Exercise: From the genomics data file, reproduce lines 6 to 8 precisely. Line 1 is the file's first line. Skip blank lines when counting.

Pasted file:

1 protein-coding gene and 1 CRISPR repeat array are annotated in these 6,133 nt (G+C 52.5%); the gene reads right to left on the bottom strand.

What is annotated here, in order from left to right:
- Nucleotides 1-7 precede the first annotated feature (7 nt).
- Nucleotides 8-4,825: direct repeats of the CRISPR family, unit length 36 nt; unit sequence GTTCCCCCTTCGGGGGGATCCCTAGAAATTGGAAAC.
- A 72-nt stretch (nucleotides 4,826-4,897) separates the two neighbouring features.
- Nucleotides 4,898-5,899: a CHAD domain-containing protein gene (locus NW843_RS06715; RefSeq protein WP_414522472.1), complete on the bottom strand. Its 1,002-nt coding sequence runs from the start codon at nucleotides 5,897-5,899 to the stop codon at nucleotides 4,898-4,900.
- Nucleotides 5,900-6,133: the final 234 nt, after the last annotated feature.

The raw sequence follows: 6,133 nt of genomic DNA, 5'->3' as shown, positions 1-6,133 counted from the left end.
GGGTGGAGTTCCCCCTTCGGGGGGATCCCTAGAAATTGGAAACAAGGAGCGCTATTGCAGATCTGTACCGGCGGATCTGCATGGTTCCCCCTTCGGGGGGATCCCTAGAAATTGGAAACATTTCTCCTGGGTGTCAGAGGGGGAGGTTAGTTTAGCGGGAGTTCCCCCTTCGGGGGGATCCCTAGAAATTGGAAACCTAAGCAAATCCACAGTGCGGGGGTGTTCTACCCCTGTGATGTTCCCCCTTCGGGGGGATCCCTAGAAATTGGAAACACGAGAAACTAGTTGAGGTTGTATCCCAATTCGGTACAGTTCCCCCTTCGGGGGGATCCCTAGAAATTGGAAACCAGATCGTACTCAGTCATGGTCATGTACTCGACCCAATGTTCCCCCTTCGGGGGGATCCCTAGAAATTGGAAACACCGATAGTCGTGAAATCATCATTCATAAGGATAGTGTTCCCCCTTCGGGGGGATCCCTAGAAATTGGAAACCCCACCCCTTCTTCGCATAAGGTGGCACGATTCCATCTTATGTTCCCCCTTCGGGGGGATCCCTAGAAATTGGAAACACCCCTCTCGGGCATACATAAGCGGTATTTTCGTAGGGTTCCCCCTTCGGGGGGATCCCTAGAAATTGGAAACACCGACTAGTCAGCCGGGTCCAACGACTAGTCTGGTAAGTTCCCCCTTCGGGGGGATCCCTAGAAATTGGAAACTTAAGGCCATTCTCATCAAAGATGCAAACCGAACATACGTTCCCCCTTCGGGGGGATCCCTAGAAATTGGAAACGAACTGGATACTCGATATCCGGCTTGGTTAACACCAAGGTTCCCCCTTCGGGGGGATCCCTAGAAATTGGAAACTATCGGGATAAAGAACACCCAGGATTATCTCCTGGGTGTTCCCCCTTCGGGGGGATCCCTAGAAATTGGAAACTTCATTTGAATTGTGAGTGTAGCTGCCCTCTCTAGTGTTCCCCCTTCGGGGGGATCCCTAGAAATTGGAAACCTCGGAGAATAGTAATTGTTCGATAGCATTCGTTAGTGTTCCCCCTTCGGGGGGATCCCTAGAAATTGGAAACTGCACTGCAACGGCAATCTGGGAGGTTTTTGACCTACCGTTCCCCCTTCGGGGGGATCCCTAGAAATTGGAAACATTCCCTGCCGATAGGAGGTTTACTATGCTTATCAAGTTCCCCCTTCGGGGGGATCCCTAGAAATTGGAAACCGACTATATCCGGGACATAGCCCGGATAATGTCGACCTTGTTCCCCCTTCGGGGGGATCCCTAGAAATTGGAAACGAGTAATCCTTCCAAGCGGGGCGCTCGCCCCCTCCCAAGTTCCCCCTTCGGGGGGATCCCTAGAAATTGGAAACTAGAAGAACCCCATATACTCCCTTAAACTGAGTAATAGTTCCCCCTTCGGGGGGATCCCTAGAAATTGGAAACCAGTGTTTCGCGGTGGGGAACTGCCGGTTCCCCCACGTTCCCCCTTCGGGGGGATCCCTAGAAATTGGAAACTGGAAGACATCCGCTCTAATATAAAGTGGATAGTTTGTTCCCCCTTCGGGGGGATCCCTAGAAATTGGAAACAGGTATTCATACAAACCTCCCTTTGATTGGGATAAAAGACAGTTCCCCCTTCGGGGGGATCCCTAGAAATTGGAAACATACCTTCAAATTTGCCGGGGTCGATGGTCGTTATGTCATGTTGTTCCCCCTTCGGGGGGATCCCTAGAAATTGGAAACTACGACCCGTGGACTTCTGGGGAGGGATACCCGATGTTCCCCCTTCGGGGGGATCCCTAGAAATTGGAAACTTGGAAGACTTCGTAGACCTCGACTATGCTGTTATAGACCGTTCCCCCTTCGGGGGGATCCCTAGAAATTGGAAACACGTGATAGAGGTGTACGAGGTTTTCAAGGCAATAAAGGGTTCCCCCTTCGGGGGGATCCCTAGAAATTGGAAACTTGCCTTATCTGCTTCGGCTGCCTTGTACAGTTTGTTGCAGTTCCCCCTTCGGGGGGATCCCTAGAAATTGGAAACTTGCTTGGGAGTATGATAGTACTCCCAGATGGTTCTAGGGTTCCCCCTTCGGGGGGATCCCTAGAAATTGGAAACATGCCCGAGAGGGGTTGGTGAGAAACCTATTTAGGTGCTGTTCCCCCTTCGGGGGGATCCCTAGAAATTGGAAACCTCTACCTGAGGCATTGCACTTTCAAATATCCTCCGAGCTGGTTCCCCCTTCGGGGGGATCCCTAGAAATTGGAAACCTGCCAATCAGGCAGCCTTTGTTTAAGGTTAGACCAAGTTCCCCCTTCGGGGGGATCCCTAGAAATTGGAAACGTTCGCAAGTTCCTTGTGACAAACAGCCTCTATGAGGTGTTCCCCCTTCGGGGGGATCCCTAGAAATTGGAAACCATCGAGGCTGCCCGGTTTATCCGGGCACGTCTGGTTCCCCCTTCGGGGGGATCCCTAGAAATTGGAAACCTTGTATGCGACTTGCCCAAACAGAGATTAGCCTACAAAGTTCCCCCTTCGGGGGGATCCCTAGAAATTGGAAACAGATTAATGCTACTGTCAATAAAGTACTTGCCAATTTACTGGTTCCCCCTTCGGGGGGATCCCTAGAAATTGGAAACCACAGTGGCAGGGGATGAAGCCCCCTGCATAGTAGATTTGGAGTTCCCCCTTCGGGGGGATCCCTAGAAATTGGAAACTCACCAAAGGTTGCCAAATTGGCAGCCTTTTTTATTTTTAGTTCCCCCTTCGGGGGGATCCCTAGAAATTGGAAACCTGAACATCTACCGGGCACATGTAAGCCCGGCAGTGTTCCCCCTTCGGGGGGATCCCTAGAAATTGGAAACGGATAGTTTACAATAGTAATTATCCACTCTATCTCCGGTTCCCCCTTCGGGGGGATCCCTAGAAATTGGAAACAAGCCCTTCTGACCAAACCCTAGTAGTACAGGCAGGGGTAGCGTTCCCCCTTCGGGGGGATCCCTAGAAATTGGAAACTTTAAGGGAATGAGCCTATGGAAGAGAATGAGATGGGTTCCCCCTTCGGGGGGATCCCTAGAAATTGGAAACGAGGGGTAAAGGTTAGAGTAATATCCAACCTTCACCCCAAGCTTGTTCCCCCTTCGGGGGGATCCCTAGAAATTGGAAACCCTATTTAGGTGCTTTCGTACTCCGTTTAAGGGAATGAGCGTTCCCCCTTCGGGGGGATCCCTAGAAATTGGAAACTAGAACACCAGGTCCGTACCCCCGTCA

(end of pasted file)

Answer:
- Nucleotides 4,898-5,899: a CHAD domain-containing protein gene (locus NW843_RS06715; RefSeq protein WP_414522472.1), complete on the bottom strand. Its 1,002-nt coding sequence runs from the start codon at nucleotides 5,897-5,899 to the stop codon at nucleotides 4,898-4,900.
- Nucleotides 5,900-6,133: the final 234 nt, after the last annotated feature.

The raw sequence follows: 6,133 nt of genomic DNA, 5'->3' as shown, positions 1-6,133 counted from the left end.